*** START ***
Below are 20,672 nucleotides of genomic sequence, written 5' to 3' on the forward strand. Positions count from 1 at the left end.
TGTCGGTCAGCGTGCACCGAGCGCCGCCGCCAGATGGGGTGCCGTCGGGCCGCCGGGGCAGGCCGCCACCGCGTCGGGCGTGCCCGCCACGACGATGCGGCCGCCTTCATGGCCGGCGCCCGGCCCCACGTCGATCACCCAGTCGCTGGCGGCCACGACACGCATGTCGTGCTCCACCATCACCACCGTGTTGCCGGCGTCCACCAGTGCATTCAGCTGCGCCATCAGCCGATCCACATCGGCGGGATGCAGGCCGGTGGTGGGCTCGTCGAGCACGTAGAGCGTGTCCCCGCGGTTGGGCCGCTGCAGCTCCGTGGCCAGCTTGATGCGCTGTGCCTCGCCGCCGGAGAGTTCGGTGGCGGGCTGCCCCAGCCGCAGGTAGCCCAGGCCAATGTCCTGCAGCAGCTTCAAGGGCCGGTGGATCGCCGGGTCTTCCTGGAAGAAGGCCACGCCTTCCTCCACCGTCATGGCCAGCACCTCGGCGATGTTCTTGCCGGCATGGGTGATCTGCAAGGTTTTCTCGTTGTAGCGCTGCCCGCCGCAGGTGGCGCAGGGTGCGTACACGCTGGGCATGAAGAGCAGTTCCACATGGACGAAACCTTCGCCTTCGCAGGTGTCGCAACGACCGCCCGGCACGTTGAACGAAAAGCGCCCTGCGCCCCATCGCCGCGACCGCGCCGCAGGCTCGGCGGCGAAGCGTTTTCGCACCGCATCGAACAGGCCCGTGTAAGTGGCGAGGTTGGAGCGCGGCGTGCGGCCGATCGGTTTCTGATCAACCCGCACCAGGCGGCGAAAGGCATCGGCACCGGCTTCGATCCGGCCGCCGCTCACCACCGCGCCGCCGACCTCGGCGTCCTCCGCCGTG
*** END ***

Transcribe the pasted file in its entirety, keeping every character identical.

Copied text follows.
Below are 20,672 nucleotides of genomic sequence, written 5' to 3' on the forward strand. Positions count from 1 at the left end.
TGTCGGTCAGCGTGCACCGAGCGCCGCCGCCAGATGGGGTGCCGTCGGGCCGCCGGGGCAGGCCGCCACCGCGTCGGGCGTGCCCGCCACGACGATGCGGCCGCCTTCATGGCCGGCGCCCGGCCCCACGTCGATCACCCAGTCGCTGGCGGCCACGACACGCATGTCGTGCTCCACCATCACCACCGTGTTGCCGGCGTCCACCAGTGCATTCAGCTGCGCCATCAGCCGATCCACATCGGCGGGATGCAGGCCGGTGGTGGGCTCGTCGAGCACGTAGAGCGTGTCCCCGCGGTTGGGCCGCTGCAGCTCCGTGGCCAGCTTGATGCGCTGTGCCTCGCCGCCGGAGAGTTCGGTGGCGGGCTGCCCCAGCCGCAGGTAGCCCAGGCCAATGTCCTGCAGCAGCTTCAAGGGCCGGTGGATCGCCGGGTCTTCCTGGAAGAAGGCCACGCCTTCCTCCACCGTCATGGCCAGCACCTCGGCGATGTTCTTGCCGGCATGGGTGATCTGCAAGGTTTTCTCGTTGTAGCGCTGCCCGCCGCAGGTGGCGCAGGGTGCGTACACGCTGGGCATGAAGAGCAGTTCCACATGGACGAAACCTTCGCCTTCGCAGGTGTCGCAACGACCGCCCGGCACGTTGAACGAAAAGCGCCCTGCGCCCCATCGCCGCGACCGCGCCGCAGGCTCGGCGGCGAAGCGTTTTCGCACCGCATCGAACAGGCCCGTGTAAGTGGCGAGGTTGGAGCGCGGCGTGCGGCCGATCGGTTTCTGATCAACCCGCACCAGGCGGCGAAAGGCATCGGCACCGGCTTCGATCCGGCCGCCGCTCACCACCGCGCCGCCGACCTCGGCGTCCTCCGCCGTG